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Originally Posted by 18C4V View Post
I hate to say it then, but you need to promote up. You can make a difference as a Patrol Sergeant, sure you'll have to spend time on a desk as the junior Sgt or perform the many duties of a junior Sgt, but that happens in every organization. Eventually you could be a or The Senior Sgt calling the shots at your station/assignment and still get out behind the desk to do police work.

I personally think the best rank is the Sergeant (more stability, continuity, etc)...buffer between the Officers and Management.
A friend of mine made it to assistant chief of TPD and commanded every division in the department. He recently retired after 25-years and I asked him if he missed it. His response was he missed working the streets, not the last dozen years of working the desk.
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  #31  
Old 10 February 2020, 20:40
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I find that changing activities, different projects for a while help recalibrate why you do what you do.
This. I type that as I'm waiting on my transfer date to another unit...because it was time.
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  #32  
Old 10 February 2020, 21:09
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Originally Posted by Chubs View Post
We still do. Everything single individual goes up front with me.
OHP does it too. Freaked me out the first time they pulled me over.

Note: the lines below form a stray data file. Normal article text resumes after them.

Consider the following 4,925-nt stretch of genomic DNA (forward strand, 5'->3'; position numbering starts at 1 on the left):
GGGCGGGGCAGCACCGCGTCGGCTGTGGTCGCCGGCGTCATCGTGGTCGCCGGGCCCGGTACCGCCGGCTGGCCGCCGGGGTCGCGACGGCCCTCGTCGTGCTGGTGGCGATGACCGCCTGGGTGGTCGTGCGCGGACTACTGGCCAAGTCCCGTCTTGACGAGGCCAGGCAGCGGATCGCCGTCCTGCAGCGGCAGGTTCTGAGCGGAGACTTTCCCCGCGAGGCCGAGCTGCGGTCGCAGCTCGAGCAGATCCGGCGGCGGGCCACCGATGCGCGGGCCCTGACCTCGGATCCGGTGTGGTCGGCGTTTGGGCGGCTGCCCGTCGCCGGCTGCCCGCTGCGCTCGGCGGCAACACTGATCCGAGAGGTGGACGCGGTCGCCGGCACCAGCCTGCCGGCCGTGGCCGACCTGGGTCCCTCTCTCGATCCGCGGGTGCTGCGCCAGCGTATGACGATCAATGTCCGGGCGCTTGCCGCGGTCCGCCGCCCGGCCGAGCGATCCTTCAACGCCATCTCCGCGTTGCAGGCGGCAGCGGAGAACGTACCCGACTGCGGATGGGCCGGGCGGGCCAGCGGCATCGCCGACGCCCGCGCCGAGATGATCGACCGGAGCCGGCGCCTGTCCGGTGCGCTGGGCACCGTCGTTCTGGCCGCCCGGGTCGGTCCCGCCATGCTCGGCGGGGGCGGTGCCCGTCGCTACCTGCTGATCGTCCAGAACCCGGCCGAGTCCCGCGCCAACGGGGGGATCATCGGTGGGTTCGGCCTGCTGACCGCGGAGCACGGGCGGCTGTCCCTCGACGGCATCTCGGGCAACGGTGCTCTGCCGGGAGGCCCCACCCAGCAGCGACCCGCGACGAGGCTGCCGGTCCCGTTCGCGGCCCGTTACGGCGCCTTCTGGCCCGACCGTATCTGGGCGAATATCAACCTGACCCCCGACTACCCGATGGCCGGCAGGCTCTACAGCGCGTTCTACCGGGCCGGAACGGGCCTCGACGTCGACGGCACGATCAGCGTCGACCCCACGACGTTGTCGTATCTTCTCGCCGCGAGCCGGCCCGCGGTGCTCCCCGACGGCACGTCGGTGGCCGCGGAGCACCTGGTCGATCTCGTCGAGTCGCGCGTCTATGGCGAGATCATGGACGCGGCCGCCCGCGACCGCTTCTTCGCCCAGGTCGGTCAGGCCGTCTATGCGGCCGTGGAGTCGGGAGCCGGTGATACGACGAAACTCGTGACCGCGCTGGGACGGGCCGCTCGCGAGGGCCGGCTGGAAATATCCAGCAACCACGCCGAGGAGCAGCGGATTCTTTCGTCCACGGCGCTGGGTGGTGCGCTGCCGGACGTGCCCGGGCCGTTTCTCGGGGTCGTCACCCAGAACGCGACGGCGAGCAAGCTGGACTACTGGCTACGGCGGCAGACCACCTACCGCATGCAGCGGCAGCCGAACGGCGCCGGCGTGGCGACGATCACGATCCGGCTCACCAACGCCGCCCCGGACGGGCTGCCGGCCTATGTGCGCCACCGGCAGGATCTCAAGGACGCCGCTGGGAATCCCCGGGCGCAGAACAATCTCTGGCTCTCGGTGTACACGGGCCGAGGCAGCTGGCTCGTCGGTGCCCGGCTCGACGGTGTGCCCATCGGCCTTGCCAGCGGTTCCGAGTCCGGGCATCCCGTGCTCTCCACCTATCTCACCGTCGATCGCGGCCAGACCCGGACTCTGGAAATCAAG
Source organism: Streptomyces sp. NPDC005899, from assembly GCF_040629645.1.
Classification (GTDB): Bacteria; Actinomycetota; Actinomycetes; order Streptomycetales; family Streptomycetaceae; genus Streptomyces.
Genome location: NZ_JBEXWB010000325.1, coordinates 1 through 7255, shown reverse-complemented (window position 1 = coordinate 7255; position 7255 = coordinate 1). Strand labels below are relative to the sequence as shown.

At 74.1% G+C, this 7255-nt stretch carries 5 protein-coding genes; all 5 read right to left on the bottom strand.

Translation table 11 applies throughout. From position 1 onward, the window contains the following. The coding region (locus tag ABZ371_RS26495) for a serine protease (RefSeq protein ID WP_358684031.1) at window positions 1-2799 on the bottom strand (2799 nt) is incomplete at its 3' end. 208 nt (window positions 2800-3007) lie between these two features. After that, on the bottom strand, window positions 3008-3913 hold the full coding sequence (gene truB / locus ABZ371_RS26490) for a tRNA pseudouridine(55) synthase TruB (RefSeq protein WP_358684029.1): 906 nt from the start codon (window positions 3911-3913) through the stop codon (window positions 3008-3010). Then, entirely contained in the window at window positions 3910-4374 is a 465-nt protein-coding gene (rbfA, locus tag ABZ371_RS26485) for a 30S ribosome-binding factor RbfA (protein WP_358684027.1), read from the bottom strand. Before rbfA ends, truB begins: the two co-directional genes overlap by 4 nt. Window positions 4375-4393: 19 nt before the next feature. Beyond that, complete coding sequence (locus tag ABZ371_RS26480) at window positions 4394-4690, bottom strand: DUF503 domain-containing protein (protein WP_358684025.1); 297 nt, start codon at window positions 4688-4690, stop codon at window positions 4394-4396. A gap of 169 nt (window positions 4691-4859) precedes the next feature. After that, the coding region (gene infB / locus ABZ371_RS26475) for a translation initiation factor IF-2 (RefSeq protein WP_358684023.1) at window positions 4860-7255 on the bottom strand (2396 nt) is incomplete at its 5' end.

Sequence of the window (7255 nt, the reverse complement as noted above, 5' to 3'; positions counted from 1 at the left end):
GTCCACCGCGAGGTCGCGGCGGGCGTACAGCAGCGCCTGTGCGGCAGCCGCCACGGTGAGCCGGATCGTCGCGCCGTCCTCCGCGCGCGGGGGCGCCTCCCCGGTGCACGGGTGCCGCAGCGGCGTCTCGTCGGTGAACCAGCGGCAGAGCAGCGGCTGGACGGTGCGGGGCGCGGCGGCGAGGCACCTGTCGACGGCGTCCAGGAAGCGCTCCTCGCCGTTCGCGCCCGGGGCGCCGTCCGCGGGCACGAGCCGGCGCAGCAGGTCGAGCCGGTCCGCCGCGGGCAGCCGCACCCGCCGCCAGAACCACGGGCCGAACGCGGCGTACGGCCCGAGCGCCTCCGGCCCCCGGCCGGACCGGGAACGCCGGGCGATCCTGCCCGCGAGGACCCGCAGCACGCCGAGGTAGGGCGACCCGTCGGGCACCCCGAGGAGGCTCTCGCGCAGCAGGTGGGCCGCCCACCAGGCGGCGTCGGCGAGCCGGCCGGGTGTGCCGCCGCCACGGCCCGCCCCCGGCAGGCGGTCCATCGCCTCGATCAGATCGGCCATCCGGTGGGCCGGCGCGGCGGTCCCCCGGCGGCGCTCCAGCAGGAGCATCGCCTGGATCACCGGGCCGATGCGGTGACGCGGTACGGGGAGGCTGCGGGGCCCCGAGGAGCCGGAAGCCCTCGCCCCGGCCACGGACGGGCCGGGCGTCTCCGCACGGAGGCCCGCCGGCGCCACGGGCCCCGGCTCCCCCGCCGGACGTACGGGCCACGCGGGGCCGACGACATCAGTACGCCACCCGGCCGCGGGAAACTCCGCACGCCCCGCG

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  #33  
Old 11 February 2020, 01:24
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...
Everyone I know that retires from here does so bitter and burnt out.
This is one of the reasons I left a little early. Once people cross a certain point, 25 years in my opinion, they get paranoid, and stressed. Not sure why, and I maybe just misread it, but it’s just my experience.

If you love it, and are contributing, and pulling your weight, then stay for 40 years.
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  #34  
Old 11 February 2020, 07:32
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Originally Posted by The Fat Guy View Post
I find that changing activities, different projects for a while help recalibrate why you do what you do.
That’s certainly something I’ve tried to do outside of work, but something I can certainly do a better job of implementing within as well. I’ve tried my best, at least as of late, to broaden my level of experience into many more things and some that I’ve never touched on before. I don’t want to reach the point where this career becomes WHO I am. It’s something I do, and hopefully have done well, but I don’t want to reach the end believing that years of disenfranchisement and cynicism were the pinnacle of my existence.
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  #35  
Old 11 February 2020, 17:56
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This is one of the reasons I left a little early. Once people cross a certain point, 25 years in my opinion, they get paranoid, and stressed. Not sure why, and I maybe just misread it, but it’s just my experience.